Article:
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Improve ALL Your Content In One Step! Be The Best & Most Effective


In a musty vault, deep in the bowels of a hidden cave, there is a box. Inside it is the secret for instantly improving ALL your content. Marketing, advertising, communications, presentations and training … you can dramatically improve them in a single step!

How? Let me tell you a quick story.

The man was angry. Actually, that’s minimizing it. He was furious. Mr. Executive hated me for trying to improve his content. He was very knowledgeable but not very flexible. The company wanted to do TED-style presentations, so we had to get his comments focused and down to 20 minutes. His were at 45 minutes and locked in stone. That’s when he actually bellowed, “It’s my presentation, and I can say what I want!”

It’s My Presentation and I Can Say What I Want!

That was the problem in 10 simple words. And he was wrong on both points. To start improving content, you have to realize these two things:

1. It’s not your presentation. The time belongs to the audience. At best, you are borrowing it. They can take it back at any moment, and then you are basically talking to yourself. Happens all the time!

2. You can’t say anything you want. You should be communicating things the audience wants to meet their needs and so they will do what you want them to do.

I locked the door, swore the executive to secrecy and told him the secret. Now I’m going to tell you. The secret for instantly improving ALL your content is:

Take Out Everything the Audience Already Knows!

Right now you may be thinking, “What-tha? That’s it?” Stay with me and you will realize the power it holds. There are three kinds of information – what people know, what they don’t know, and what they don’t care to know. Only one of those matters. Focus on what people don’t know but they care about.

Dale Carnegie Should be Punished

“Tell the audience what you’re going to say, say it; then tell them what you’ve said.”

Dale Carnegie

I realize that Mr. Carnegie has been a guide to millions but – Dale Carnegie is dead wrong! Just for a moment consider how condescending and insulting this is to all those people in the audience. He said this in 1936 at a time when there was less communication, less access to information and practically no special technology to facilitate engagement.

You may remember that we took a hard look at modern audiences in the blog “Zombie Audiences From Hell” and realized that people are most interested in meaning and messages. The reality is that, from the very beginning, you must give your audience a reason to care. If they don’t care, they won’t listen — and plotting out your presentation with even the most exciting multimedia support won’t matter.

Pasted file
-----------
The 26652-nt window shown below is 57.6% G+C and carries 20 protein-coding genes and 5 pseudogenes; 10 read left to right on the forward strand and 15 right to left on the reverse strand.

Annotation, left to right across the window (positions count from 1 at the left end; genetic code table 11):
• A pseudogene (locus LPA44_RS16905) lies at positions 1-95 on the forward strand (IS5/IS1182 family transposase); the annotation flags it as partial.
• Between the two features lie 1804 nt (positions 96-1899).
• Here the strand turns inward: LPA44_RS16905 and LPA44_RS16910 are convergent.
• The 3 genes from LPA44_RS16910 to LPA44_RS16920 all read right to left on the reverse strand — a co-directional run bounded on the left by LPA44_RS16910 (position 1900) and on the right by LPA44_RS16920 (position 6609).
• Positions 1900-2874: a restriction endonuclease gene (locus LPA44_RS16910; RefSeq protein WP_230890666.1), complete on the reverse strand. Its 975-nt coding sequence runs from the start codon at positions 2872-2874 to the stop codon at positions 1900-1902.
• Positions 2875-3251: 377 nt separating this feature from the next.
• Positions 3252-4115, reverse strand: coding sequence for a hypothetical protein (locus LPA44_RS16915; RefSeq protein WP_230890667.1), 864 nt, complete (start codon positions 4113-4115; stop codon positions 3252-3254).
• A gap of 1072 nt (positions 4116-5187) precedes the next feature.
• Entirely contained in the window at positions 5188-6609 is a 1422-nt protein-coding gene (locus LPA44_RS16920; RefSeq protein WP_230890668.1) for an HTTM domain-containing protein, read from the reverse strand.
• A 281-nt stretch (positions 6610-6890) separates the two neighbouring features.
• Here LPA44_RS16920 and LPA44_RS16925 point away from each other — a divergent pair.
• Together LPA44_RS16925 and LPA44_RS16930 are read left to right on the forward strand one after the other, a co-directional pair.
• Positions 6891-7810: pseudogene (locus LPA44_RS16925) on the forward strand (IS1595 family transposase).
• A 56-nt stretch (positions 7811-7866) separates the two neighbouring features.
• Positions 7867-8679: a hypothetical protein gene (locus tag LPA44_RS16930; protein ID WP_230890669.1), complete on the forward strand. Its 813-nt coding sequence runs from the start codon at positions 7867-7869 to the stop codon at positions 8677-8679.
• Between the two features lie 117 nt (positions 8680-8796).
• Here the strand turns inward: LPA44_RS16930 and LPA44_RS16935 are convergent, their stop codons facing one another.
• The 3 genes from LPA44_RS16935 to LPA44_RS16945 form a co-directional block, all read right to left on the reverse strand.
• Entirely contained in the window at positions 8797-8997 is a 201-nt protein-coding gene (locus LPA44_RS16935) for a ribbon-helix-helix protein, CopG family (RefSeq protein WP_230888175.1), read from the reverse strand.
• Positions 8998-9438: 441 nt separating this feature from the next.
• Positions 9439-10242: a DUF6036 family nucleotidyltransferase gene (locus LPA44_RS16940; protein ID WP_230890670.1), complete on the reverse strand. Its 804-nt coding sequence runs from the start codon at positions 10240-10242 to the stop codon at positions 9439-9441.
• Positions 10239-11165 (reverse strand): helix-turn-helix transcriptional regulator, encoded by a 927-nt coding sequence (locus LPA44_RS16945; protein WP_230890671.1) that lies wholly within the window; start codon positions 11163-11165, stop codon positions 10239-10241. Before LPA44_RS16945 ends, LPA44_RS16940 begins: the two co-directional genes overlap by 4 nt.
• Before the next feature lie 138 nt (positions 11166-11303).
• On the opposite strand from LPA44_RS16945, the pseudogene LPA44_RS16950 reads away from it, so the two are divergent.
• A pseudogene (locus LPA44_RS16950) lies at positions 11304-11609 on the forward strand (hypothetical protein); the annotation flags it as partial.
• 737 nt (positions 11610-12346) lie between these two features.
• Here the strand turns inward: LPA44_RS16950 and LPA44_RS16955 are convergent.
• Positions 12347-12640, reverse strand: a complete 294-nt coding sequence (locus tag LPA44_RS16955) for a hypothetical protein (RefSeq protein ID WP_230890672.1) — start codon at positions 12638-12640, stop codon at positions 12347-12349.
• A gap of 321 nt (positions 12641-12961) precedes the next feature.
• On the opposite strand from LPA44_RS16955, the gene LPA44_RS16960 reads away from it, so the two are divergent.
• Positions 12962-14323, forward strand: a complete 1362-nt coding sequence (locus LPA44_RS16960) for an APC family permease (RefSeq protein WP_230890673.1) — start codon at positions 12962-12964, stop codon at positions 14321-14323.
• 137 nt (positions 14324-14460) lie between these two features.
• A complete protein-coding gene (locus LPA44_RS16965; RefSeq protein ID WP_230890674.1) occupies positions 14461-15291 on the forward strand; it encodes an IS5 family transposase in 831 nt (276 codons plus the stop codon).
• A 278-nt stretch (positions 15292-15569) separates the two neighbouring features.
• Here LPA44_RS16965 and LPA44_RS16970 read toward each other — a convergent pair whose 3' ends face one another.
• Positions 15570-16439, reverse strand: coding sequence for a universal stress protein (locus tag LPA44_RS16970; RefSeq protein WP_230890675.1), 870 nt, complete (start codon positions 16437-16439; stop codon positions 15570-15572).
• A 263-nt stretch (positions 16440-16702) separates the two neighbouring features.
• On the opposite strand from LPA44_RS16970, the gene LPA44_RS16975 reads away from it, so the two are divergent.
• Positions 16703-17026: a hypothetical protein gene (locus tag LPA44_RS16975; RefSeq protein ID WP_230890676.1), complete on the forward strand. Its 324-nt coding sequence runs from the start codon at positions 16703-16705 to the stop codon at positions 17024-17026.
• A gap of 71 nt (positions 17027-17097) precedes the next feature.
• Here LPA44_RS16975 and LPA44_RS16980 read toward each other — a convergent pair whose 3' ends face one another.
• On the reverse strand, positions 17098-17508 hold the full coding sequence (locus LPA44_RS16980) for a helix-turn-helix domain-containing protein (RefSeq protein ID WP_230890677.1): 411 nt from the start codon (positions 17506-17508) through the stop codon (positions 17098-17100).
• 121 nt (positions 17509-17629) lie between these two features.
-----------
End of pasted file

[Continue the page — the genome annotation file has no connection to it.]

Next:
Formalizing the Obvious

People don’t listen to what they already know. One of my mentors was Ed Flannigan at IBM. He had a wonderful expression, “Formalizing the Obvious.” When you fill your materials with things the audience knows, it’s like announcing that a trumpet player plays the trumpet. That’s what he’s supposed to do. Tell me something I don’t know. Grab my interest and help me care.

What Happened to Mr. Executive?

We stopped and took a look at the presentation outline. That’s right – there was one. At each point, we considered what percentage of the audience already knew it. If it was 80% or more, we scratched it out.

All the recaps and reviews were covered with red Sharpie. The remainder was what the executive wanted to say and it was about 10 minutes of information! Then we went back and looked at the content from the audience’s perspective. Instead of talking about “what it is,” he spent more time in “why” and “what it means.”

He focused on things that were new and made it relevant.

Fresh Information, Analogies & Examples

After we restructured and filled in the holes, he stopped. I won’t kid you – it had been a little traumatic because corporations love review. There is great comfort in making 15 message bullets and formalizing the obvious. Instead, his new presentation was a solid 20 minutes of fresh information, analogies, examples — and a huge success.

We shook hands and parted friends. The audience never missed what he took out. The rest of the now-ecstatic executive team didn’t miss it, either!

It’s That Simple

A person’s attention is precious. Considering the value of your information is a gift. Being in a position to influence thinking and action is invaluable! You can make the most of the opportunity and significantly increase your results by doing this one, simple thing.

Never tell people what they already know.

If you want to know more about improving your content and results just click on CONTACT US and get in touch.

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About the Author
Andy Johnston is a multi-faceted communication professional who has a comfortable way of working with people. Andy is an Emmy Award winning communicator known for his energy, humor, creativity and his unique ability to discover the key results that must be generated – and then to develop ingenious ways to engage and motivate audiences. He has broad experience in strategic planning, messaging, creative direction, marketing, and events. One of the things Andy says often is, “How can we make it better?”
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